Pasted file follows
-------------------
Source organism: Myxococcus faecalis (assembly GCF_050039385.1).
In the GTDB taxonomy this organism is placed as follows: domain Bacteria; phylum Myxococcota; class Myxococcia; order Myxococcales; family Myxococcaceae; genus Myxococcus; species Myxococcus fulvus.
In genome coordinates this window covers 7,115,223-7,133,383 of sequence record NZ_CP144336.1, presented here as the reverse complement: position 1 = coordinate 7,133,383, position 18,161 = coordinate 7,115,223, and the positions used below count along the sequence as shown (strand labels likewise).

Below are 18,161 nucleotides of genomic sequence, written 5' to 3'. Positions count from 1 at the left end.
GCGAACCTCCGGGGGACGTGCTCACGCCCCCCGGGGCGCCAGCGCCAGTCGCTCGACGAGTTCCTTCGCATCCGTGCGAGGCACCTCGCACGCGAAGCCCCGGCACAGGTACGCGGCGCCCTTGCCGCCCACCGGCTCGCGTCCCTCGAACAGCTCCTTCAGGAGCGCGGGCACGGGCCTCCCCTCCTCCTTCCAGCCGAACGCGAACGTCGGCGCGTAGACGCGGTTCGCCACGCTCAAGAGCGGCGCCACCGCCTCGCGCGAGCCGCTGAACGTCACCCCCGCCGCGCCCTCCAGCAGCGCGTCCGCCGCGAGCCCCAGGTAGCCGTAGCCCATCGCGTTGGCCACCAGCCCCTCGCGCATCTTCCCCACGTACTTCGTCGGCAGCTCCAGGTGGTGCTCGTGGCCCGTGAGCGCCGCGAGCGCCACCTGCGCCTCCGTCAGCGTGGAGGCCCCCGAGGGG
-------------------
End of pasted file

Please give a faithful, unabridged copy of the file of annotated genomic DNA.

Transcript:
Source organism: Myxococcus faecalis (assembly GCF_050039385.1).
In the GTDB taxonomy this organism is placed as follows: domain Bacteria; phylum Myxococcota; class Myxococcia; order Myxococcales; family Myxococcaceae; genus Myxococcus; species Myxococcus fulvus.
In genome coordinates this window covers 7,115,223-7,133,383 of sequence record NZ_CP144336.1, presented here as the reverse complement: position 1 = coordinate 7,133,383, position 18,161 = coordinate 7,115,223, and the positions used below count along the sequence as shown (strand labels likewise).

Below are 18,161 nucleotides of genomic sequence, written 5' to 3'. Positions count from 1 at the left end.
GCGAACCTCCGGGGGACGTGCTCACGCCCCCCGGGGCGCCAGCGCCAGTCGCTCGACGAGTTCCTTCGCATCCGTGCGAGGCACCTCGCACGCGAAGCCCCGGCACAGGTACGCGGCGCCCTTGCCGCCCACCGGCTCGCGTCCCTCGAACAGCTCCTTCAGGAGCGCGGGCACGGGCCTCCCCTCCTCCTTCCAGCCGAACGCGAACGTCGGCGCGTAGACGCGGTTCGCCACGCTCAAGAGCGGCGCCACCGCCTCGCGCGAGCCGCTGAACGTCACCCCCGCCGCGCCCTCCAGCAGCGCGTCCGCCGCGAGCCCCAGGTAGCCGTAGCCCATCGCGTTGGCCACCAGCCCCTCGCGCATCTTCCCCACGTACTTCGTCGGCAGCTCCAGGTGGTGCTCGTGGCCCGTGAGCGCCGCGAGCGCCACCTGCGCCTCCGTCAGCGTGGAGGCCCCCGAGGGG